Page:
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Though thoughtful and moving in its exploration of such suffering, both individual and collective, Years and Years occasionally stumbles by insufficiently using its characters to contextualize its political world-building. As Daniel bemoans the banks and the corporations and fake news and more, he ceases to blink, his voice rising and quickening. Later, though, Daniel tells off a xenophobic visitor to the refugee camp he works at in his capacity as a housing officer.

Perhaps the most significant aspect of Years and Years is the compassion with which it considers its characters. It would be easy for a series filled with so many cataclysms, both global and personal—nuclear weapon launches, deaths, infidelities—to err on the side of sadism in its depiction of that turmoil. But it takes no pleasure in the pain of the Lyonses. Instead, Years and Years recognizes that pain is edifying as well as transient, and it accordingly gives the pain that it inflicts space to evolve: to form, to torment, and to pass, like each year that comes and goes, taking more and more away with it.

Rue characterizes the world she grew up in as a chaotic, aimless place devoid of much understanding for her people her age, which leaves her generation concerned mainly with wringing out as much enjoyment from it as they can. And the series, which is adapted from an Israeli drama of the same name, depicts such teenage hedonism in frank, explicit terms: a high school world awash in pills, sex, and nude photos thrown to the winds of social media. Regardless, the series finds its character-driven groove by turning an empathetic eye toward the inner lives of its principal teens, observing their listlessness and small moments of solace as much as their outward pain.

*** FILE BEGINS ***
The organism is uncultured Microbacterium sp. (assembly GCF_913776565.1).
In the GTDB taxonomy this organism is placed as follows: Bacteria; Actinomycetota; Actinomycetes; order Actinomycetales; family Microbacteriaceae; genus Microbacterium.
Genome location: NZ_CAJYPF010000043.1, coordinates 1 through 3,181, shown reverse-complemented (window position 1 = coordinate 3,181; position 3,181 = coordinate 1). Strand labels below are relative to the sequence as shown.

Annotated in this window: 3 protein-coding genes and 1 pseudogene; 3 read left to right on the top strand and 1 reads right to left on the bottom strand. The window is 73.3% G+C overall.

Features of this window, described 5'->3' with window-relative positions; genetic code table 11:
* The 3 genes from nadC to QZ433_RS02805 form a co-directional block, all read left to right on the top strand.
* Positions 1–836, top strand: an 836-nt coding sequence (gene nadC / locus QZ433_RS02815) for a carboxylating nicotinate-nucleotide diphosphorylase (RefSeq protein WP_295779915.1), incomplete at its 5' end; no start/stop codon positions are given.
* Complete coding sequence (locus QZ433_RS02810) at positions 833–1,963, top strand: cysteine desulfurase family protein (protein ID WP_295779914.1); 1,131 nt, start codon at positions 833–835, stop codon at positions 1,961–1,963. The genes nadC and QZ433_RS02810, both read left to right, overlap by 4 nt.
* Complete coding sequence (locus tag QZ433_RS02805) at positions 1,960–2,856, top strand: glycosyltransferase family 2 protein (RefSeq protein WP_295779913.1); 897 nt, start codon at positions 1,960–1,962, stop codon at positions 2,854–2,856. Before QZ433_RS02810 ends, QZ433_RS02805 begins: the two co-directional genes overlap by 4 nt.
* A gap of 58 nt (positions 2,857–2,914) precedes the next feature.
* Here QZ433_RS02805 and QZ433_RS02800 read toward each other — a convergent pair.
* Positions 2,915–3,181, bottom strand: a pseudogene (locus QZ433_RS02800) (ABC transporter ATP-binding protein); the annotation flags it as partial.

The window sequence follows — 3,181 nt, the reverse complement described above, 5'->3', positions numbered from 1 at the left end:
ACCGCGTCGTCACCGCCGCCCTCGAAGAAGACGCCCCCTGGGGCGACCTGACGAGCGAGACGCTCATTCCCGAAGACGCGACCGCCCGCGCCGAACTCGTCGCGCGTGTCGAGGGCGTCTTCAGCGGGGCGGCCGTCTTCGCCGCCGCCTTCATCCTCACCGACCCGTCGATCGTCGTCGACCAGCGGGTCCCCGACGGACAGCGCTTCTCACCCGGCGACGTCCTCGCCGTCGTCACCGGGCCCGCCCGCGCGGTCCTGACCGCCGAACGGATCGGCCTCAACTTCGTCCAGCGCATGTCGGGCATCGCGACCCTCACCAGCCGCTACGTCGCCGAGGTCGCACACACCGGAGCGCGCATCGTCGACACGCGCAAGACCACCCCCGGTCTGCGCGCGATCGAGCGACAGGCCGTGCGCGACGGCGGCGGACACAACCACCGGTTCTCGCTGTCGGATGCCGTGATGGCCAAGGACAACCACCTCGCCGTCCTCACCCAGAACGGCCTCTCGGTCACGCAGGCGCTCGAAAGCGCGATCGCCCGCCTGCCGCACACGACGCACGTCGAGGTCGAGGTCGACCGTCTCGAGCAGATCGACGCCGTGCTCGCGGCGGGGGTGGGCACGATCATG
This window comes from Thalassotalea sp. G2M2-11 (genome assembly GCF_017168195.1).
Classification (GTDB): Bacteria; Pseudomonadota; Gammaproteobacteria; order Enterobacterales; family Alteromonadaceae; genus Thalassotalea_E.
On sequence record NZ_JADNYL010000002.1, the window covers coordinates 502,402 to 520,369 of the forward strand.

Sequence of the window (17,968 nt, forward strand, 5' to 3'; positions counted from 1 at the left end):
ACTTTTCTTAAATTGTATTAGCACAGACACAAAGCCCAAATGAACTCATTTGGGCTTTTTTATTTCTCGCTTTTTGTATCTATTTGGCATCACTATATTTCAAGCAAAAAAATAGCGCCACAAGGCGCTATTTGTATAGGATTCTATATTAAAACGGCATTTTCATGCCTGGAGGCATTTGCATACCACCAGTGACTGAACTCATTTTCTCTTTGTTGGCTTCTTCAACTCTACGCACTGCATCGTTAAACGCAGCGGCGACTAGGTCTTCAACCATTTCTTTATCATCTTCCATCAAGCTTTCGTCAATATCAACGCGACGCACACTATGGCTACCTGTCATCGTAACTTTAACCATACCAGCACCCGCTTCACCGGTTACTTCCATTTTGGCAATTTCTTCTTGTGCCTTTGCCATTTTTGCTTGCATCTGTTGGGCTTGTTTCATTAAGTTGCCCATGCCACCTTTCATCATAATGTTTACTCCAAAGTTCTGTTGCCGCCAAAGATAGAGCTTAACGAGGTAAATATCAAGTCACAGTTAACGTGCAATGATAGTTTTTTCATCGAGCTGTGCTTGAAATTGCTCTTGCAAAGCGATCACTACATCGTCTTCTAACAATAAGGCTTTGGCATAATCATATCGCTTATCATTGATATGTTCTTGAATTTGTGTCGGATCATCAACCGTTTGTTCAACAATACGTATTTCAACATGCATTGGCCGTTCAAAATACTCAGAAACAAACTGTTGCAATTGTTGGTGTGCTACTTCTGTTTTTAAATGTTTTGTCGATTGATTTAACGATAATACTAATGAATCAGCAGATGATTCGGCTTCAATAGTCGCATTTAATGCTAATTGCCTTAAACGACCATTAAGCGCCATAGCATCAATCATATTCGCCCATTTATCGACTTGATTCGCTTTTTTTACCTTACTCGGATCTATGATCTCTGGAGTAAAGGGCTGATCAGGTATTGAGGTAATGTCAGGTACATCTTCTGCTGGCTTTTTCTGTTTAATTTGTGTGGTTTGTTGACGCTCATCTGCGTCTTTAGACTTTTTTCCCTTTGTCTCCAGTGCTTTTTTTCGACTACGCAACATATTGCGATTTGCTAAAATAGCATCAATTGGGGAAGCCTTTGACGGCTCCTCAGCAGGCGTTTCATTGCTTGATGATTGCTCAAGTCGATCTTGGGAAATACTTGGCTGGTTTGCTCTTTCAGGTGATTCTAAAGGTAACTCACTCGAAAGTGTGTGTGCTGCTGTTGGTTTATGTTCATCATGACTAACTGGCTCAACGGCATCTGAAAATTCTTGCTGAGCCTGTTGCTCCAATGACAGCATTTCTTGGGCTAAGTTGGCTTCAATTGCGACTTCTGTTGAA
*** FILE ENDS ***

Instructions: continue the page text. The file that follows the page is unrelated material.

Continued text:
She determines the flow of the action, freezing a sex scene outright for a digression on modern porn habits or summoning a cutaway gag, like a lecture on dick pics complete with projector slides. Zendaya plays Rue with a perpetual murmur and effortless remove, like an observer sitting on the sidelines watching the world go by, until she succumbs to a desperate, drug-seeking freak-out or one of the panic attacks those drugs are meant to distance her from.

The series tempers some of its heavier material with an often laidback atmosphere, a world of deep shadows drenched in multi-colored hues and dreamy hip-hop beats that belie the darkness in its corners. The chemistry between Zendaya and Schafer paints a believable portrait of a companionship only possible before adulthood, when you have as much free time as you have affection to distribute.